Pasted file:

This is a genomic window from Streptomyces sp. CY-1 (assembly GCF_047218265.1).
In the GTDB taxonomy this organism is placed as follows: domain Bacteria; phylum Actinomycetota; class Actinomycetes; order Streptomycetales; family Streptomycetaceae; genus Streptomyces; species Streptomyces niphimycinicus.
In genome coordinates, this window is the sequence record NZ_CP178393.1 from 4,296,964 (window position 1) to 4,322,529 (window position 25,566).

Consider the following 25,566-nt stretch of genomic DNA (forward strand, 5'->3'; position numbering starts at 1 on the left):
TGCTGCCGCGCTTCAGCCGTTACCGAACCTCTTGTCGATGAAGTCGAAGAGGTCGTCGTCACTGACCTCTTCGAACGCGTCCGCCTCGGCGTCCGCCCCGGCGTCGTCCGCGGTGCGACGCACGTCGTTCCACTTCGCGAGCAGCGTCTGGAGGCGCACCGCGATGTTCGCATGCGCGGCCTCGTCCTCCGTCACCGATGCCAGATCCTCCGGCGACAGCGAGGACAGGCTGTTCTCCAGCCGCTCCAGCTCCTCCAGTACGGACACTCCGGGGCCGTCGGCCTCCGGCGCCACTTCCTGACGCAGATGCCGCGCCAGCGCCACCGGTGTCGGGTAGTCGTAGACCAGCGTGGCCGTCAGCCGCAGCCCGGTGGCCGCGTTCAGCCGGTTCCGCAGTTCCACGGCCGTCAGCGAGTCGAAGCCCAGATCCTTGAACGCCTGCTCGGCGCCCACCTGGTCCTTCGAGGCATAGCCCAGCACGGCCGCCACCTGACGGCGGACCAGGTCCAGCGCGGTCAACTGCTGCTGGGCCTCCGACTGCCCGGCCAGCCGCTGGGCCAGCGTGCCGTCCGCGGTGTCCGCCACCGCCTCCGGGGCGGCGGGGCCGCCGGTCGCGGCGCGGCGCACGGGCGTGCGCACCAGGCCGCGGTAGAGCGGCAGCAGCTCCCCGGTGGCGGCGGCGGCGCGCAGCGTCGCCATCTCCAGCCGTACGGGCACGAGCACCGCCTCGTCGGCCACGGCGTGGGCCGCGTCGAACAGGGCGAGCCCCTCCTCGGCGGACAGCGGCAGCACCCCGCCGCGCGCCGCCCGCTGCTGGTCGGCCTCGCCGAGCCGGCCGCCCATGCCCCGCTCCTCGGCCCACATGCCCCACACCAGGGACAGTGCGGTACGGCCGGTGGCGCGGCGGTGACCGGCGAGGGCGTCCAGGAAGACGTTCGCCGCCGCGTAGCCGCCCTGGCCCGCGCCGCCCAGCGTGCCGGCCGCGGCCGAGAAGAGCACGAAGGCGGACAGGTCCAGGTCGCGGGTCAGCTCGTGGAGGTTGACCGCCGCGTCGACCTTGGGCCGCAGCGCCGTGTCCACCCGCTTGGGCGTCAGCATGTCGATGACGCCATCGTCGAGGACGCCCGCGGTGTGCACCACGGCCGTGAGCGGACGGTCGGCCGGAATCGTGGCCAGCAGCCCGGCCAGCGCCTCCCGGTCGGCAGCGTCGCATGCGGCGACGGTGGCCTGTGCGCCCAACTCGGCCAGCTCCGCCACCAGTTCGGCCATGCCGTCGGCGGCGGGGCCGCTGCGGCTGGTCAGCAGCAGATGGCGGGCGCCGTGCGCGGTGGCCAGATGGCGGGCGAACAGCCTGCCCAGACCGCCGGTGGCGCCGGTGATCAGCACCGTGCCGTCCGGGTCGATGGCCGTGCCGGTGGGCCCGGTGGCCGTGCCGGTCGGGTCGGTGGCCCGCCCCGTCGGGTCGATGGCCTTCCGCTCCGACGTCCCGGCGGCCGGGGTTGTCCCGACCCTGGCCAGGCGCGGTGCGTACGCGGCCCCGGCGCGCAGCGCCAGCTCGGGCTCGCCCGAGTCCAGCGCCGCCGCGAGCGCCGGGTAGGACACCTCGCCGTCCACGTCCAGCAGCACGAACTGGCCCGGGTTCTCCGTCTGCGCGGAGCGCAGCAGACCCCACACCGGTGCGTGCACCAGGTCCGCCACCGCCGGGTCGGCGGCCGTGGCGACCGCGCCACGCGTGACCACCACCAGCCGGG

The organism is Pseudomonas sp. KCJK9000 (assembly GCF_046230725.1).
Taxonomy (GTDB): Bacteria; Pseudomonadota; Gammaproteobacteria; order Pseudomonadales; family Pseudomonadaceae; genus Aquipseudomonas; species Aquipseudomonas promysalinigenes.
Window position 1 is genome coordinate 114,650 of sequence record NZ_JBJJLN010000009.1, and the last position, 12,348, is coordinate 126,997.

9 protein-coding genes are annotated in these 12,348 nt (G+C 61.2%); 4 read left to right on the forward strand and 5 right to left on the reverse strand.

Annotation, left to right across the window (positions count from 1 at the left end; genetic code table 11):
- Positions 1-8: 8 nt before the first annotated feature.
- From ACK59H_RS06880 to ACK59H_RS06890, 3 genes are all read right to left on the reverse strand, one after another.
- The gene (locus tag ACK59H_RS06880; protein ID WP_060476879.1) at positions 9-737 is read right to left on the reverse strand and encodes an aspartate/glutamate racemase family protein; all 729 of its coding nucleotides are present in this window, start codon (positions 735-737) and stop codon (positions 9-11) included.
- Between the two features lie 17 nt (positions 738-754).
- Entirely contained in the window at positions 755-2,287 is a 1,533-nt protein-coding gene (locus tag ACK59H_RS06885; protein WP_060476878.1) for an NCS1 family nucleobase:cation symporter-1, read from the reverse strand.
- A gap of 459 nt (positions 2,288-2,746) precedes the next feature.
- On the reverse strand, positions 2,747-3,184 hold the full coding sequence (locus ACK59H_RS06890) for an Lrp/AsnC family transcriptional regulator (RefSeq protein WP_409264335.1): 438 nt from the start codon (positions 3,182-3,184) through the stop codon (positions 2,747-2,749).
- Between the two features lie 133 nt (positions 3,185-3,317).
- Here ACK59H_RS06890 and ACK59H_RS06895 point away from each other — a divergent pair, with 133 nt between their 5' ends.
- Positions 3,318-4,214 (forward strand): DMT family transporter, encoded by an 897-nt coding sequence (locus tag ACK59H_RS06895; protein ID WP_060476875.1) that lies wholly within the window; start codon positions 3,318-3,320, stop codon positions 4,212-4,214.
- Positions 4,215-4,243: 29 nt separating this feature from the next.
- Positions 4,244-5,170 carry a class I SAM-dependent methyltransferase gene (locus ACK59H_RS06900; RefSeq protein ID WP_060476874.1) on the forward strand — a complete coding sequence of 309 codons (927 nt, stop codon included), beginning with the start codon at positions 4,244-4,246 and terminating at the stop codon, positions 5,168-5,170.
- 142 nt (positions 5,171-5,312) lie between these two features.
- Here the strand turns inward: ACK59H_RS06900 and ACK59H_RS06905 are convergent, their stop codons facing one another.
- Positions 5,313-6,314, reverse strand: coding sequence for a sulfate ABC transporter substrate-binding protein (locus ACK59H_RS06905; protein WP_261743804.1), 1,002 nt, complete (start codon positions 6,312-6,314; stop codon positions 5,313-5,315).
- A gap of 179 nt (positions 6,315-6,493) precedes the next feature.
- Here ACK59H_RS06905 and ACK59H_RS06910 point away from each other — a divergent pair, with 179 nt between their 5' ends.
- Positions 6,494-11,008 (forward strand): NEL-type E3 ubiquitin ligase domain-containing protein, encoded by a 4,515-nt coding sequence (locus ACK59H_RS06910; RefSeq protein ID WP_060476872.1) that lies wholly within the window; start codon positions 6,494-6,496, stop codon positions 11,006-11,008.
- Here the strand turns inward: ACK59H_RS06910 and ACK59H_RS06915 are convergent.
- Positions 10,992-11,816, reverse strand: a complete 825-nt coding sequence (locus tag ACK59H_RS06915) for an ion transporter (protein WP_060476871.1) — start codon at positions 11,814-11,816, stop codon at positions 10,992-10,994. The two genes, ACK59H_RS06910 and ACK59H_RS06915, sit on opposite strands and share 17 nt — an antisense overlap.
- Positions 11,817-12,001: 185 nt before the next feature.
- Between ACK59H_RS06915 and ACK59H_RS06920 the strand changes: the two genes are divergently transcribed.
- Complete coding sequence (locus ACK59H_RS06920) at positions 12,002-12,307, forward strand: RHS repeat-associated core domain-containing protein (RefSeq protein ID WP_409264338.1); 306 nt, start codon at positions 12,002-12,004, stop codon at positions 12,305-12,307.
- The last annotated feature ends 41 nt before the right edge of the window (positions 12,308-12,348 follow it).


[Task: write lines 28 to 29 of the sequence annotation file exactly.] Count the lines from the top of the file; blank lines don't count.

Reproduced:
- Positions 6,494-11,008 (forward strand): NEL-type E3 ubiquitin ligase domain-containing protein, encoded by a 4,515-nt coding sequence (locus ACK59H_RS06910; RefSeq protein ID WP_060476872.1) that lies wholly within the window; start codon positions 6,494-6,496, stop codon positions 11,006-11,008.
- Here the strand turns inward: ACK59H_RS06910 and ACK59H_RS06915 are convergent.